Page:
This is a guest post written by Annabelle Fee. Annabelle is part of the Content and Community team at SmileTutor, sharing valuable content to their own community and beyond.
How to Support Siblings In Families with a Special Needs Child
Special needs refers to kids who require assistance for their psychological, mental, or medical disabilities. These disabilities arise from conditions, such as Autism, Down Syndrome, and Dyslexia. Others are blindness, Cystic Fibrosis, and ADHD. Parents of special needs children have varying experiences depending on their child’s condition.
For example, the parents of ADHD children contend with easily distracted children. Additionally, they have to deal with kids who have difficulty remembering things or following instructions. Consequently, their approach to their children’s needs would be different from those who have kids with medical conditions, such as Cystic Fibrosis.
It is worth noting that the siblings of kids with special needs face challenges as well. For example, embarrassment may overwhelm them when their sibling utters inappropriate comments. The special needs child may talk nonstop, making the other children feel left out of the family conversation. Fortunately, you can support them in the following ways.
1. Have One-On-One Conversations with Each Child
Children process the same struggles differently. For example, having a special needs sibling might evoke a sense of hopelessness, devastating one child while inspiring another. You need to tackle these different emotions among your kids at an individual level. Doing so helps you delve into them sufficiently, so that you purge negative thoughts in your children while encouraging positive ones.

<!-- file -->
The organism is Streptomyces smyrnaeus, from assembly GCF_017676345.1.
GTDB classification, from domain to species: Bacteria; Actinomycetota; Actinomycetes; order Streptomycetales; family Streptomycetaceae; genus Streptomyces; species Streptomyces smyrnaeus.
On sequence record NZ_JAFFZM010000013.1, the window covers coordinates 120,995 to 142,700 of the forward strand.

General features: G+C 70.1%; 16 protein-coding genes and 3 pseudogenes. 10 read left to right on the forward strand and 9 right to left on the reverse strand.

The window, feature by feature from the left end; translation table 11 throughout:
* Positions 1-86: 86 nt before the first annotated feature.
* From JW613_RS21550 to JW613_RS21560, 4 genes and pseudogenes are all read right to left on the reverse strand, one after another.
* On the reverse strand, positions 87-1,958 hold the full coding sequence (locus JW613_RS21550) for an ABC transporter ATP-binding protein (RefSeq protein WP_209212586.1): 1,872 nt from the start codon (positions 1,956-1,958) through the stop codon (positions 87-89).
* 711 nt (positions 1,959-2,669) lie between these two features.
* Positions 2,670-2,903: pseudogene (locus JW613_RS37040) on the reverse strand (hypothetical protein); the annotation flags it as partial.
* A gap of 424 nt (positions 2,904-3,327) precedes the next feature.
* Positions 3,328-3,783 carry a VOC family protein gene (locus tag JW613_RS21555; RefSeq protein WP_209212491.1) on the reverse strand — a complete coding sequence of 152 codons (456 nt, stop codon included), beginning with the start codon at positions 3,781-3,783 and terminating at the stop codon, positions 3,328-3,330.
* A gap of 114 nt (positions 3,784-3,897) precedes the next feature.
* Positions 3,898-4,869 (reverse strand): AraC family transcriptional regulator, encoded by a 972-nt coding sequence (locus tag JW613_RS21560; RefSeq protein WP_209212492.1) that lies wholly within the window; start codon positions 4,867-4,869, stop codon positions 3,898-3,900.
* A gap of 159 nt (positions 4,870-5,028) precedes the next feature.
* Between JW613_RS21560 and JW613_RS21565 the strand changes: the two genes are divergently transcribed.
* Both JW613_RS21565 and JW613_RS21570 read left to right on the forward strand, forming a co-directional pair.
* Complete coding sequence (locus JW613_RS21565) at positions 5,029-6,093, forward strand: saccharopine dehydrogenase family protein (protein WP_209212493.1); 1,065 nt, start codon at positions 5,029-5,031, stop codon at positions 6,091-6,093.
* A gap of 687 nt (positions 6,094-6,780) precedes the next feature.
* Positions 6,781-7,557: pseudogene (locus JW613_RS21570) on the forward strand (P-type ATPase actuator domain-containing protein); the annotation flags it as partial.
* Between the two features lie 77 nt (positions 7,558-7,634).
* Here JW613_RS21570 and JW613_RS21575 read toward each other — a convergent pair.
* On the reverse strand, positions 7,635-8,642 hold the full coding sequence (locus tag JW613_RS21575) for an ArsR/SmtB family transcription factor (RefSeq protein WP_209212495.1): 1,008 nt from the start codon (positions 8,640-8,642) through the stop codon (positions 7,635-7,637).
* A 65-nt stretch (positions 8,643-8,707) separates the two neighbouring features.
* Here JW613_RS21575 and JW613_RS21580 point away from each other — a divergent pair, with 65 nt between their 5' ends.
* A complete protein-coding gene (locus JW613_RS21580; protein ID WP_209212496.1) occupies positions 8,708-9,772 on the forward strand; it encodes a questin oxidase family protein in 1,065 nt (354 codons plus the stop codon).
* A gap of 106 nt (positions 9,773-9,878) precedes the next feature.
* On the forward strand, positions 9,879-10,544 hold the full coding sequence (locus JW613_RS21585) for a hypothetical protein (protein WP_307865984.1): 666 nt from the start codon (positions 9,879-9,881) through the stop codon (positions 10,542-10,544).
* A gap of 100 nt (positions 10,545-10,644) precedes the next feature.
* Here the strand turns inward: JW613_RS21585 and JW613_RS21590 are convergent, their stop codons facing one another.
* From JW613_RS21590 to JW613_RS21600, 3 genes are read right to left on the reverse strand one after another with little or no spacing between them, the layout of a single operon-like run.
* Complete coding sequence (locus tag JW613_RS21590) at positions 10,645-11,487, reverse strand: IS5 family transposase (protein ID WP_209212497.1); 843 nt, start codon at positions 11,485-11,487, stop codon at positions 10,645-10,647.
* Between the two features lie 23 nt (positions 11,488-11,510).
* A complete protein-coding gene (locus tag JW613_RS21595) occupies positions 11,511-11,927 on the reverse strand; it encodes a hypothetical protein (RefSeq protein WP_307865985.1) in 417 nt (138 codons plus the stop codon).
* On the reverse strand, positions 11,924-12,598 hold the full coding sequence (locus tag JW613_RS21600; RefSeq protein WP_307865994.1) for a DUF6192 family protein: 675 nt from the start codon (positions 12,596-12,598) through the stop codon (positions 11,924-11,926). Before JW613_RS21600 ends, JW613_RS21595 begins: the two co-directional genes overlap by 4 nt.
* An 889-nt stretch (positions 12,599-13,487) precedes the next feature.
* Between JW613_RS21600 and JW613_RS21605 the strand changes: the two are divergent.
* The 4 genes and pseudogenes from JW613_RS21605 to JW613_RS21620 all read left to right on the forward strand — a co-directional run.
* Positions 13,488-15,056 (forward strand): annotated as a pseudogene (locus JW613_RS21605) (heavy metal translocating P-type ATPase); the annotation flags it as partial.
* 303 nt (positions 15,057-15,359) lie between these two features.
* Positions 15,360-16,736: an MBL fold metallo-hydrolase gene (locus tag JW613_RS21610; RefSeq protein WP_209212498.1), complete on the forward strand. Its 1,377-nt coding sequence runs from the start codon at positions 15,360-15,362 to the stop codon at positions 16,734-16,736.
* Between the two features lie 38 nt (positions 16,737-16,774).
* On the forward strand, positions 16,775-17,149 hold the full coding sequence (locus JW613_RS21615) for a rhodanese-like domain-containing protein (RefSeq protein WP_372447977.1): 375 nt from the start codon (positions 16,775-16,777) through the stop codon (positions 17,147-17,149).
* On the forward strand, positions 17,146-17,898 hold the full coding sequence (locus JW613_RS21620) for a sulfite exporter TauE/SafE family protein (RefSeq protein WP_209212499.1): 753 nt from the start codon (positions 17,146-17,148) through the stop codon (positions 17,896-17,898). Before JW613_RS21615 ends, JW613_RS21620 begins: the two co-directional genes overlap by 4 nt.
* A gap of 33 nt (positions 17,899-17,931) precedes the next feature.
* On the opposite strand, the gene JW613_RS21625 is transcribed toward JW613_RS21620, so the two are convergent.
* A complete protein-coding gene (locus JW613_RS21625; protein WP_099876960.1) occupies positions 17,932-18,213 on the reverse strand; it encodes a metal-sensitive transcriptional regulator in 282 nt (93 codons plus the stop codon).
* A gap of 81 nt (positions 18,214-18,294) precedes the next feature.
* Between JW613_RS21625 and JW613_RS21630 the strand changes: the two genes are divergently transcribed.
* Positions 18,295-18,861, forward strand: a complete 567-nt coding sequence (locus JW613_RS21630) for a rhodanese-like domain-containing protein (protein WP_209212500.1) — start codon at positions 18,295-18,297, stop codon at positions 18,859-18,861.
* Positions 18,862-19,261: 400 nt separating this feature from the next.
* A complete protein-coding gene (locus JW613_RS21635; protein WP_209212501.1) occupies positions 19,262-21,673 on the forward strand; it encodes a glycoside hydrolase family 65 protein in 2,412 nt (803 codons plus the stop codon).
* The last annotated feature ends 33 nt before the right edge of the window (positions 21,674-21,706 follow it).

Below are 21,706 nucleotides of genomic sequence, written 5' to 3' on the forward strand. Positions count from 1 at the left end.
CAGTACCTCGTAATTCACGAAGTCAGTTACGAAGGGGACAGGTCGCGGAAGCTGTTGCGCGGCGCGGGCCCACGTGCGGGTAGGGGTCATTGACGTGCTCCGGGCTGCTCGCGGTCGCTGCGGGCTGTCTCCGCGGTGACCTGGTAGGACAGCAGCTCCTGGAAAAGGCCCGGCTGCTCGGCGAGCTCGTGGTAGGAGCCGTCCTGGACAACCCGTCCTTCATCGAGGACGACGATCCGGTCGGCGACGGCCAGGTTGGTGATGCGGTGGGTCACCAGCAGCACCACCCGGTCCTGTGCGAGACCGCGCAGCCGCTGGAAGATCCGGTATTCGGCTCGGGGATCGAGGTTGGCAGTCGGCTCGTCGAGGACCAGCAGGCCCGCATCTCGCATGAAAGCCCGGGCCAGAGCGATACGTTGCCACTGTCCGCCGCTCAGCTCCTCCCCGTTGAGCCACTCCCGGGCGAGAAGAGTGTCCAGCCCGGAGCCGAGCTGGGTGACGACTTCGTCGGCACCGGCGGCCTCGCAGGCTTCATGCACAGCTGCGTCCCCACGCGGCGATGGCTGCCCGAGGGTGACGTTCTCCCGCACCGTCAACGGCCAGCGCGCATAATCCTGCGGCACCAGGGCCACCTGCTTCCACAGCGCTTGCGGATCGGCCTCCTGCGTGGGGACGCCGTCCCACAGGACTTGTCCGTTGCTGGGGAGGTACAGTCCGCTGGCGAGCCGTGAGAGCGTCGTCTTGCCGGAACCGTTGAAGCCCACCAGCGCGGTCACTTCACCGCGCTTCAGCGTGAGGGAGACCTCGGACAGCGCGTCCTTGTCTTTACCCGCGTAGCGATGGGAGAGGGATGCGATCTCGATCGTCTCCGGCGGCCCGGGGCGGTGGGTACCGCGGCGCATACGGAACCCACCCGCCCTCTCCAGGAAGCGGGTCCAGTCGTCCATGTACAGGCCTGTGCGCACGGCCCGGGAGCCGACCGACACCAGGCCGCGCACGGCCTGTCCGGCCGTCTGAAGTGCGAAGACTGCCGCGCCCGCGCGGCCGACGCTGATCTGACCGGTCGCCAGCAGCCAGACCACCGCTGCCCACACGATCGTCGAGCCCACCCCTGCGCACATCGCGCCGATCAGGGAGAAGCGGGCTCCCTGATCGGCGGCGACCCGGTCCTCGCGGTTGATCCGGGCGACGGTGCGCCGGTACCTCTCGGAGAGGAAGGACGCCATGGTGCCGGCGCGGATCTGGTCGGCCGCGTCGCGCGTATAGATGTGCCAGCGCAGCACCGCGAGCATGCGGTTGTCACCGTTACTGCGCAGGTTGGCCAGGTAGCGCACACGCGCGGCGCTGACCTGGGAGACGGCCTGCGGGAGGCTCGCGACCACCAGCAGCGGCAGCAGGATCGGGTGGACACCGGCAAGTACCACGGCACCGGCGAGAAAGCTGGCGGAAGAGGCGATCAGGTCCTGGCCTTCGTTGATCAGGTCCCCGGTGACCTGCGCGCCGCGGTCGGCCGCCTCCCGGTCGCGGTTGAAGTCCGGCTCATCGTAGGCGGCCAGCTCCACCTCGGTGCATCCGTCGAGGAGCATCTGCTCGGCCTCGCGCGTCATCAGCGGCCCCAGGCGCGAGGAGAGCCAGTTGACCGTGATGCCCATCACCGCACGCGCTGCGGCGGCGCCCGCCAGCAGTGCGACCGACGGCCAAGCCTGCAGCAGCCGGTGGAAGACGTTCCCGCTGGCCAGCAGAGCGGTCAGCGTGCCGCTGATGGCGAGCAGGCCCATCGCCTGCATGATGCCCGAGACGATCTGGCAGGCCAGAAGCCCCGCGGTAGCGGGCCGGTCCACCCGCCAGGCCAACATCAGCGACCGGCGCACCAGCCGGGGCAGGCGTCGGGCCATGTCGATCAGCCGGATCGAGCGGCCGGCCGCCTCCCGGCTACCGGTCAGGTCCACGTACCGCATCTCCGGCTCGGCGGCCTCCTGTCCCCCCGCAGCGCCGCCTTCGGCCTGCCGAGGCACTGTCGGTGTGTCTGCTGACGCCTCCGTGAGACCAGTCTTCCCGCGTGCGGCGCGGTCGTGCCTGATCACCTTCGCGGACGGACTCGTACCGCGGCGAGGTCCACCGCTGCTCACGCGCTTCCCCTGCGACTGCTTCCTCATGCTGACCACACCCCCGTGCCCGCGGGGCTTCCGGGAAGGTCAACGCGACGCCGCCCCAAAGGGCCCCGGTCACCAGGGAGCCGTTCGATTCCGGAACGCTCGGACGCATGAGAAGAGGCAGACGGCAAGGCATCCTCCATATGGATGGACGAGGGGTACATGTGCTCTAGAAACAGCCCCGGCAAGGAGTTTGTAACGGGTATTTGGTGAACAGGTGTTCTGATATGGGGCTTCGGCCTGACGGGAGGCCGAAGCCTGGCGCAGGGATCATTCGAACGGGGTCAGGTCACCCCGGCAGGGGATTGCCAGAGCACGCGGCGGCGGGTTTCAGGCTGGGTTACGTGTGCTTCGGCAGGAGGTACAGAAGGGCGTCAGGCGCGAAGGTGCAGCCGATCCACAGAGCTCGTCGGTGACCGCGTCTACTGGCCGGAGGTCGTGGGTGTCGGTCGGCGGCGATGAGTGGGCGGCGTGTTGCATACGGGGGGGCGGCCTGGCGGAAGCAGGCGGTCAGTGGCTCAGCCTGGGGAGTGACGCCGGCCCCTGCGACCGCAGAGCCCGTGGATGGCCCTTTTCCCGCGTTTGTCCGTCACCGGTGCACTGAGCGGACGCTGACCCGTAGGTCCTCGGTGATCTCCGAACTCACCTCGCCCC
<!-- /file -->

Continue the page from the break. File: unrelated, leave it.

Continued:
One-on-one conversations help in other ways. For example, kids with an ADHD sibling would feel valued and appreciated. They would notice that you recognize them individually, even though one of their siblings seeks attention consistently. Moreover, these conversations provide you with an opportunity to ask about other struggles they are facing in their life, such as bullies in school.
2. Hold Open Discussions with the Entire Family
Explain the ‘special need’ to the entire family. For example, tell them what ADHD is if their sibling has it. They will absorb this information as a group. Some of them will react with shock. Others will wait for additional clarifications. More importantly, those who understood what you said would explain it to those who did not.
Similarly, the emotionally strong ones would comfort the ones overwhelmed by this news. In essence, you would have created a small support group within the walls of your home. Another benefit of open discussions is that they inspire transparency and courage in your children. Kids with special needs’ siblings require these traits, so that they can respond to queries about their sibling.
3. Treat Your Children Equally
Preferential treatment leads to resentment among children, because they would feel as though you love one child more than you do the others. These feelings would give rise to jealousy in some cases and low self-esteem in others. It is worth noting that imitation is likely if your special needs child has ADHD and you offer him preferential treatment.
More specifically, the other kids would think that nagging behavior leads to constant attention from you, so they would imitate this behavior. Avoid these scenarios by treating your children equally. For example, reprimand them for making mistakes. Do not give your ADHD child a pass. However, taking account of his special needs is critical, but it is not an excuse for outlandish behavior.
Kids with special needs require the utmost care. However, their siblings require a support system as well. You can support them by holding one-on-one conversations with them in addition to convening family discussions. Treating your children as equals would help as well. Finally, encourage fun-based family events, such as picnics to ease any possible tensions in your home.